Conques is a town in the Aveyron department in southern France.Also a well-known stopover on the pilgrimage to Santiago de Compostella, Conques is an exceptional jewel of Roman culture and heritage . The village is located at the confluence of the Dourdou and Ouche rivers. It is built on a hillside and has classic narrow Medieval streets. As a result, large vehicles (such as buses) cannot enter the historic town centre but must park outside. Consequently, most day visitors enter on foot and, as at least one overnight visitor has observed, the majority of the tourists depart in the late afternoon, leaving the town much less crowded. The town was largely passed by in the nineteenth century, and was saved from oblivion by the efforts of a small number of dedicated people. As a result, the historic core of the town has very little construction dating from between 1800 and 1950, leaving the medieval structures remarkably intact.
The roads have been paved, and modern-day utility lines are buried. The Sainte-Foy abbey-church in Conques was a popular stop for pilgrims on their way to Santiago de Compostela, in what is now Spain. Its construction was begun on the foundations of a smaller earlier basilica, directed by the abbot Odolric (1031–1065) and completed around the year 1120. It was built in Romanesque style, using a warm-colored local limestone infilled with a local gray schist. The daringly large dome that originally covered the crossing later collapsed and was replaced in the 15th century. The main draw for medieval pilgrims at Conques were the remains of Sainte Foy, a martyred young woman from the fourth century. Her name has been assimilated into the general conception of ‘Holy Faith.’ In the late 9th century, a monk from Conques allegedly stole these relics from a nearby monastery in order to draw travelers (and wealth) to Conques. The church that was eventually built had a double purpose: to accommodate the flock of pilgrims and at the same time to allow a community of monks to gather for the divine office seven times a day. Thus, Sainte-Foy has been designed like a pilgrimage shrine but also as an abbey-church.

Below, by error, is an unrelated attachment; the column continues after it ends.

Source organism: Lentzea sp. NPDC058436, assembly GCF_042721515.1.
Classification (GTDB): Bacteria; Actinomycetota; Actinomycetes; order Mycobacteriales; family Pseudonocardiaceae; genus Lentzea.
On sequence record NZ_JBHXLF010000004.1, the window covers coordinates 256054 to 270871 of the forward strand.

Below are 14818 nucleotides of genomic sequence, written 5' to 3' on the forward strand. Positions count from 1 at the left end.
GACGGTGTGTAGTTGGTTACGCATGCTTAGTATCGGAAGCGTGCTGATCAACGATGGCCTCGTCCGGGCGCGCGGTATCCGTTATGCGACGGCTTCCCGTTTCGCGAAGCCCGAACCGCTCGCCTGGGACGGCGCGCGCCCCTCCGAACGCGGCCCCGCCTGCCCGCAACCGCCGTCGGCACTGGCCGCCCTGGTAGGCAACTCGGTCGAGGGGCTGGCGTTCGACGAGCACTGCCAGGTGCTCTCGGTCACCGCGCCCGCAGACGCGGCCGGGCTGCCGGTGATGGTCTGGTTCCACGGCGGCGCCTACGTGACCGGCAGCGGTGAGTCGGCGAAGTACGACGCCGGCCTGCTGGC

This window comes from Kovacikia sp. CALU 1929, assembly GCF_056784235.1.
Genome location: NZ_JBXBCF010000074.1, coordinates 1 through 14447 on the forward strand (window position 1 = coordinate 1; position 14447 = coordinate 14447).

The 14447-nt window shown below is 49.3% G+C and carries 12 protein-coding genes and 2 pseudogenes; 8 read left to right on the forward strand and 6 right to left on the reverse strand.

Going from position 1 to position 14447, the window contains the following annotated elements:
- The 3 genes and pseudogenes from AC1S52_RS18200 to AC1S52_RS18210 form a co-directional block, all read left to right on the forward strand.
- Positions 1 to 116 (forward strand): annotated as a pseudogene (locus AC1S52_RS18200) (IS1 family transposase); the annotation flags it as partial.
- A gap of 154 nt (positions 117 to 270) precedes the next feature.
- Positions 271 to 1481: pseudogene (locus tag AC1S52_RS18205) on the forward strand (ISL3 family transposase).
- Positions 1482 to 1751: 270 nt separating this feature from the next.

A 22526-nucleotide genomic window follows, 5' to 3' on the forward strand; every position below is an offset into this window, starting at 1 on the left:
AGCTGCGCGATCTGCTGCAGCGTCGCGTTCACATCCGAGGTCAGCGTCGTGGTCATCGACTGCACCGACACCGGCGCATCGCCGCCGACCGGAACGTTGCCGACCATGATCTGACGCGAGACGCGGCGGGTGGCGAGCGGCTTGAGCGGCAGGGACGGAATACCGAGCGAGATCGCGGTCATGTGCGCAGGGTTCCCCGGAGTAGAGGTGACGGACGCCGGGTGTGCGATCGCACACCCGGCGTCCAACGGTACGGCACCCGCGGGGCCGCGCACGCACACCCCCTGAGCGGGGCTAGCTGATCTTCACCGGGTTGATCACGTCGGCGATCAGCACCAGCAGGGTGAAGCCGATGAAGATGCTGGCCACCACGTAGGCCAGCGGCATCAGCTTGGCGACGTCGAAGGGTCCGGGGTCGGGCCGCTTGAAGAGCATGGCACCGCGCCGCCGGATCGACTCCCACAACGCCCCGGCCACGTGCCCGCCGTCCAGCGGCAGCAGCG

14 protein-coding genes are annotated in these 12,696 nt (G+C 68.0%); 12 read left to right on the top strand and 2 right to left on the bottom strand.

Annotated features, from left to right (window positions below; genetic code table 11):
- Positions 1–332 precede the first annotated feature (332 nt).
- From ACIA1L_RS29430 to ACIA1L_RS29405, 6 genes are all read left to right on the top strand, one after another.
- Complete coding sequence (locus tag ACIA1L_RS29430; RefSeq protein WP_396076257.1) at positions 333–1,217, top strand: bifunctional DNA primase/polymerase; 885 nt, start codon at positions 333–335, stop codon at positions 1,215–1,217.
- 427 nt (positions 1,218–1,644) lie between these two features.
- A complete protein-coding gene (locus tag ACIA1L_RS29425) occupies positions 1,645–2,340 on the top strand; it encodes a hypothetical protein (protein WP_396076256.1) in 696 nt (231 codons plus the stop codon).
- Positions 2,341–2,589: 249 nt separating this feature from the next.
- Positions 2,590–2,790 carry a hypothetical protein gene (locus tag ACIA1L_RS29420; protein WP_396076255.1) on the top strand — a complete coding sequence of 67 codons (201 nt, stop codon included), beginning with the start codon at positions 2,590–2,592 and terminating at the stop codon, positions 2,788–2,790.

To serve the inhabitants of the town, a separate parish church was erected, dedicated to Saint Thomas of Canterbury. This smaller church is no longer standing. In the 19th century, the author and antiquary Prosper Mérimée, appointed the first Inspector of Historical Monuments, inspired thorough restorations. The Sainte-Foy abbey-church was added to the UNESCO World Heritage Sites in 1998, as part of the World Heritage Sites of the Routes of Santiago de Compostela in France. Its Romanesque architecture, albeit somewhat updated in places, is displayed in periodic self-guided tour opportunities, especially of the upper level, some of which occur at night with live music and appropriately-adjusted light levels. A particularly interesting aspect of the church is the set of carvings of the “curieux” (the curious ones) who are peeking over the edges of the tympanum arch.
Exposed in the former refectory of the monks, the section of silverware religious is the most comprehensive collection of French goldsmith, spreading the lX th to XVl th century , especially with reliquaries due to local artists and dated Xl th century .
The centerpiece of the Treasury is the reliquary statue of Sainte Foy , which is responsible for the prosperity of the abbey which the relic was stolen from Agen . Dating from the ix th century , it is made of gold and silver plates on a wooden core. Over the ages, it has received many jewels.
In order to visit (and chronological parts), we can admire:
- the hexagonal shrine , assembling various parts vii th century to the xii th century ;
- the pentagonal reliquary , assembly realized xvi th century pieces of silverware dating from the vii th to the xiii th century ;
- the A Charlemagne , the abbot Begon III (1087 – 1107) was done;
- the reliquary of Pepin , small shrine that includes elements of ix th to xi th century with some additions to xii th , xiii th and xvi th centuries;
- the plate of the Crucifixion , discovered in 1954, the shrine of Pepin, date of the end of the viii th century ;
- the lantern Begon , like ancient tomb, dated xi e – xii th century ;
- a Virgin and Child enthroned at the end of xiii th century ;
- the reliquary of Pope Pascal , with an inscription that says Abbot Begon III as a sponsor and the Pope Paschal II as a donor relics;
- a triptych reliquary of the second half of the xiii th century ,
- the arm reliquary of St. George , a monk from Conques became Bishop of Lodève in 877
The A Charlemagne ‘s silver gilt wood core, according to tradition, the emperor endowed abbey each a letter of the alphabet, he would have given the letter A in Conques, a sign of excellence. So they are visible on all sides, the reliquary of Pepin, Charlemagne and the A lantern Begon are presented on rotating pedestals, controlled by the visitor.
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